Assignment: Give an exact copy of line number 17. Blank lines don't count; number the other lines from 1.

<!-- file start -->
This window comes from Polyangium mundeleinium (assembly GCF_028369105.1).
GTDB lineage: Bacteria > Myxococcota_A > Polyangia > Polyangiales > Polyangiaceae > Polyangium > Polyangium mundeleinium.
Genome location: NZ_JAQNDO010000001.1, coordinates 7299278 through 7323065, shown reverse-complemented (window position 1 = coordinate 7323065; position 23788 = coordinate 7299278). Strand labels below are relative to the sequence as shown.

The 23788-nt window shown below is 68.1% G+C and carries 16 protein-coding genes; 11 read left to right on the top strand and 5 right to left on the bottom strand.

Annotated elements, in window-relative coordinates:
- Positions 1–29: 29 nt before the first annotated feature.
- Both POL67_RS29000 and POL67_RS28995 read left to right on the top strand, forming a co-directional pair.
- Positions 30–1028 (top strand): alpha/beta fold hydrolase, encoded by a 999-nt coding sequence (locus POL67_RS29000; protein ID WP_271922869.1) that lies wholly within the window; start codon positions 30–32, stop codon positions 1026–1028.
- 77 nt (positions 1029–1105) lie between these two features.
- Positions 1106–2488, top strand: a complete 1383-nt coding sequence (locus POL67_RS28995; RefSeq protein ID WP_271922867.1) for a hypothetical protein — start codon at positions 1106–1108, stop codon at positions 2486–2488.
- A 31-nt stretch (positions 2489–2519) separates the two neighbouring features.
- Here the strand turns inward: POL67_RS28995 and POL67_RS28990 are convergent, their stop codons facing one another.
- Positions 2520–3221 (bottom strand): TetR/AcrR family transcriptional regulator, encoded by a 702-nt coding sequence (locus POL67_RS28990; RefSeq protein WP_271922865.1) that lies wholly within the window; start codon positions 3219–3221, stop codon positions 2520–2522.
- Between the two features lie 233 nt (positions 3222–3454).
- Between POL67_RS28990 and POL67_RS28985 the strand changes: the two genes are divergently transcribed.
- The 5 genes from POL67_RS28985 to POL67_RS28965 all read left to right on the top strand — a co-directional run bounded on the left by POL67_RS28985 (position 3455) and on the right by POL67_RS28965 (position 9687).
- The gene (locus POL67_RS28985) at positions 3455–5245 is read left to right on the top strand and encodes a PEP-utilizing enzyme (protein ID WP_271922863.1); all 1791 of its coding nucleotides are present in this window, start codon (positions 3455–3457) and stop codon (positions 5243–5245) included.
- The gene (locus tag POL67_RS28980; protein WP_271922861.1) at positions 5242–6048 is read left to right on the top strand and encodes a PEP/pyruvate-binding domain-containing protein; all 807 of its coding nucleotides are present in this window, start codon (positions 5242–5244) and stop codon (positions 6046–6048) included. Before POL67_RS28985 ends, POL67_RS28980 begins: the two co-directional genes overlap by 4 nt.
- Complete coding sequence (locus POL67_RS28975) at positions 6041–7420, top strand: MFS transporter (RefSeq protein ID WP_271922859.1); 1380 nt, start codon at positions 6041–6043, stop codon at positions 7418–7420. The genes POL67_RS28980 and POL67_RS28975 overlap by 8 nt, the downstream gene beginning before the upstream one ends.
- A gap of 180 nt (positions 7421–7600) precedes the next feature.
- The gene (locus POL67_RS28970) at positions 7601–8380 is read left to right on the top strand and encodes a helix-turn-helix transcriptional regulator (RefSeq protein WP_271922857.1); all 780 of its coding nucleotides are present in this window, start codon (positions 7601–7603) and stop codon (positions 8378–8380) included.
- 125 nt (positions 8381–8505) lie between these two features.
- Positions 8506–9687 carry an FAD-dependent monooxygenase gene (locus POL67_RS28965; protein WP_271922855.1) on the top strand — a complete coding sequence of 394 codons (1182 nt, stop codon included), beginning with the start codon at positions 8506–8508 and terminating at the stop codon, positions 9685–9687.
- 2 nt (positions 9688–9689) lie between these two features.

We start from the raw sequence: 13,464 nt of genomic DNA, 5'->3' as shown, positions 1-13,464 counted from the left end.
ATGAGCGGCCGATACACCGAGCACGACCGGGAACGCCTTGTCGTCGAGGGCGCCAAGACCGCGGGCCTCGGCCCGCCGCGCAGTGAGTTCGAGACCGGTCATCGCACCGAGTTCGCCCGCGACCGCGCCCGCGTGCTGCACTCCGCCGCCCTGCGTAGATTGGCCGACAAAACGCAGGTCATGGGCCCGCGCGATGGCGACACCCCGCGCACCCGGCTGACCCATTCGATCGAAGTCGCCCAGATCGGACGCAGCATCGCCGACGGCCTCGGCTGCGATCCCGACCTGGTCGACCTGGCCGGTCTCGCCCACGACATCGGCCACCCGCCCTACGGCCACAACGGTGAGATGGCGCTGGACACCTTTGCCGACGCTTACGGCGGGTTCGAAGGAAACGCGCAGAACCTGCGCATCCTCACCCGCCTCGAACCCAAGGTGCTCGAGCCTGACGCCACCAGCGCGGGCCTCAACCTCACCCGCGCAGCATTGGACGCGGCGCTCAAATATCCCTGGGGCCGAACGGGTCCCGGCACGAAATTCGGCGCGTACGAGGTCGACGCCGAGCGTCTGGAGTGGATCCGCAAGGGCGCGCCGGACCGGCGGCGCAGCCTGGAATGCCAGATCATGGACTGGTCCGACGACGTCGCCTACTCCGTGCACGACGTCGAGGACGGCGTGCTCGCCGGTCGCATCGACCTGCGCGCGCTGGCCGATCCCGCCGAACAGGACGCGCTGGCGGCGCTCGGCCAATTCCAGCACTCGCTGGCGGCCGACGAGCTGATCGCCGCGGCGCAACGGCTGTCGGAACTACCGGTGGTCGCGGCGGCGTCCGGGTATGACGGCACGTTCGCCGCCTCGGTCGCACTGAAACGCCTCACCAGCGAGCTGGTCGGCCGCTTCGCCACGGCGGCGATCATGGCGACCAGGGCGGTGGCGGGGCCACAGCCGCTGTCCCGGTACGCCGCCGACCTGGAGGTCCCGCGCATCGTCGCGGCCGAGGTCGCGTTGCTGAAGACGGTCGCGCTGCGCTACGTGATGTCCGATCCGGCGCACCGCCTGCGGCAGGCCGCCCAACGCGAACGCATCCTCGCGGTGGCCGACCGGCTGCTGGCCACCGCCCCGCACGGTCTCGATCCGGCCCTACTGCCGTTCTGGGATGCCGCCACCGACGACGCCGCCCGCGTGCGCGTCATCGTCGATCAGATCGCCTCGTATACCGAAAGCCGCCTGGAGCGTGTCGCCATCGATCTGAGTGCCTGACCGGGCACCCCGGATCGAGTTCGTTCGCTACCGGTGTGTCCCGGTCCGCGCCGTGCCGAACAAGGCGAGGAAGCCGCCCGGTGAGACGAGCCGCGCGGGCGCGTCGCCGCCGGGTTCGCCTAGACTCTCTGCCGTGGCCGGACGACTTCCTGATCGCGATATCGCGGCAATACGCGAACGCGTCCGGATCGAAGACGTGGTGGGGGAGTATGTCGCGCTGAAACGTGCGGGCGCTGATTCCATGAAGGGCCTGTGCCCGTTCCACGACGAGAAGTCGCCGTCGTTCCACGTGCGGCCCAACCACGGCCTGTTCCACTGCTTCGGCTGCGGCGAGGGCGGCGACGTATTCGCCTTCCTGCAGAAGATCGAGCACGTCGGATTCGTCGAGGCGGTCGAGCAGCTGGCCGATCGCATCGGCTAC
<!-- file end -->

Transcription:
- The gene (locus POL67_RS28985) at positions 3455–5245 is read left to right on the top strand and encodes a PEP-utilizing enzyme (protein ID WP_271922863.1); all 1791 of its coding nucleotides are present in this window, start codon (positions 3455–3457) and stop codon (positions 5243–5245) included.